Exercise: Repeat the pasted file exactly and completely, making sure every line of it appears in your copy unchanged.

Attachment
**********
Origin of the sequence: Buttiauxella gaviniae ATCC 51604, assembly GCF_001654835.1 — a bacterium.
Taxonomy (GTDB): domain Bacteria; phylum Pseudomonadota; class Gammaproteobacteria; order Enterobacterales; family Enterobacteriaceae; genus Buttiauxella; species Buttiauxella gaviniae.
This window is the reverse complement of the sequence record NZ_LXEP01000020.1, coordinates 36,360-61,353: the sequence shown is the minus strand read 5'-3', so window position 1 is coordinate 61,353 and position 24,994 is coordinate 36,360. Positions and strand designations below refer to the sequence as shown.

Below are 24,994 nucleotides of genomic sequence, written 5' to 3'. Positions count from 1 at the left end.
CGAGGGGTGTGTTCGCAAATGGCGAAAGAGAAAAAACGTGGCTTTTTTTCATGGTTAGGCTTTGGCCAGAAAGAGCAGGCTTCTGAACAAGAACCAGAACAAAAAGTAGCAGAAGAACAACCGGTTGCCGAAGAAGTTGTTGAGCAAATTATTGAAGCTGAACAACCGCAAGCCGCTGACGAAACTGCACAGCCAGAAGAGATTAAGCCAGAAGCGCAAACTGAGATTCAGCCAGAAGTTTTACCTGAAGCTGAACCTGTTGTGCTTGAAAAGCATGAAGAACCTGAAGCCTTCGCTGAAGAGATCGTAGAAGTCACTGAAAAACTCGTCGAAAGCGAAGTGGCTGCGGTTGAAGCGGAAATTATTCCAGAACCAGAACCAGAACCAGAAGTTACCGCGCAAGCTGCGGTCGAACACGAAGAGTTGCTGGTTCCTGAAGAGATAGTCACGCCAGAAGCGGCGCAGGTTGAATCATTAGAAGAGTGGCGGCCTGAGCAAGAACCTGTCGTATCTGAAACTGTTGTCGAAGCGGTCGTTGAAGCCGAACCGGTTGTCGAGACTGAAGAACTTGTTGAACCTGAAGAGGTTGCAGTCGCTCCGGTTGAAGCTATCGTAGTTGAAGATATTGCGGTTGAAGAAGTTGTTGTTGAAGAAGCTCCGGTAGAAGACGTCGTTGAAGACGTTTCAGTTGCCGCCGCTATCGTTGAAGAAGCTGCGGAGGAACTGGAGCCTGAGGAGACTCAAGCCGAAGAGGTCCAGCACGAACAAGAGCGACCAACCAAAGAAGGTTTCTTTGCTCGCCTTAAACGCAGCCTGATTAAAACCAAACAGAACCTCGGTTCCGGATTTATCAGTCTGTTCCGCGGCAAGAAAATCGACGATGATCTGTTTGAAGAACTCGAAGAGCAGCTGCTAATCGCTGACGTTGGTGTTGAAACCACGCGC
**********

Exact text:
Origin of the sequence: Buttiauxella gaviniae ATCC 51604, assembly GCF_001654835.1 — a bacterium.
Taxonomy (GTDB): domain Bacteria; phylum Pseudomonadota; class Gammaproteobacteria; order Enterobacterales; family Enterobacteriaceae; genus Buttiauxella; species Buttiauxella gaviniae.
This window is the reverse complement of the sequence record NZ_LXEP01000020.1, coordinates 36,360-61,353: the sequence shown is the minus strand read 5'-3', so window position 1 is coordinate 61,353 and position 24,994 is coordinate 36,360. Positions and strand designations below refer to the sequence as shown.

Below are 24,994 nucleotides of genomic sequence, written 5' to 3'. Positions count from 1 at the left end.
CGAGGGGTGTGTTCGCAAATGGCGAAAGAGAAAAAACGTGGCTTTTTTTCATGGTTAGGCTTTGGCCAGAAAGAGCAGGCTTCTGAACAAGAACCAGAACAAAAAGTAGCAGAAGAACAACCGGTTGCCGAAGAAGTTGTTGAGCAAATTATTGAAGCTGAACAACCGCAAGCCGCTGACGAAACTGCACAGCCAGAAGAGATTAAGCCAGAAGCGCAAACTGAGATTCAGCCAGAAGTTTTACCTGAAGCTGAACCTGTTGTGCTTGAAAAGCATGAAGAACCTGAAGCCTTCGCTGAAGAGATCGTAGAAGTCACTGAAAAACTCGTCGAAAGCGAAGTGGCTGCGGTTGAAGCGGAAATTATTCCAGAACCAGAACCAGAACCAGAAGTTACCGCGCAAGCTGCGGTCGAACACGAAGAGTTGCTGGTTCCTGAAGAGATAGTCACGCCAGAAGCGGCGCAGGTTGAATCATTAGAAGAGTGGCGGCCTGAGCAAGAACCTGTCGTATCTGAAACTGTTGTCGAAGCGGTCGTTGAAGCCGAACCGGTTGTCGAGACTGAAGAACTTGTTGAACCTGAAGAGGTTGCAGTCGCTCCGGTTGAAGCTATCGTAGTTGAAGATATTGCGGTTGAAGAAGTTGTTGTTGAAGAAGCTCCGGTAGAAGACGTCGTTGAAGACGTTTCAGTTGCCGCCGCTATCGTTGAAGAAGCTGCGGAGGAACTGGAGCCTGAGGAGACTCAAGCCGAAGAGGTCCAGCACGAACAAGAGCGACCAACCAAAGAAGGTTTCTTTGCTCGCCTTAAACGCAGCCTGATTAAAACCAAACAGAACCTCGGTTCCGGATTTATCAGTCTGTTCCGCGGCAAGAAAATCGACGATGATCTGTTTGAAGAACTCGAAGAGCAGCTGCTAATCGCTGACGTTGGTGTTGAAACCACGCGC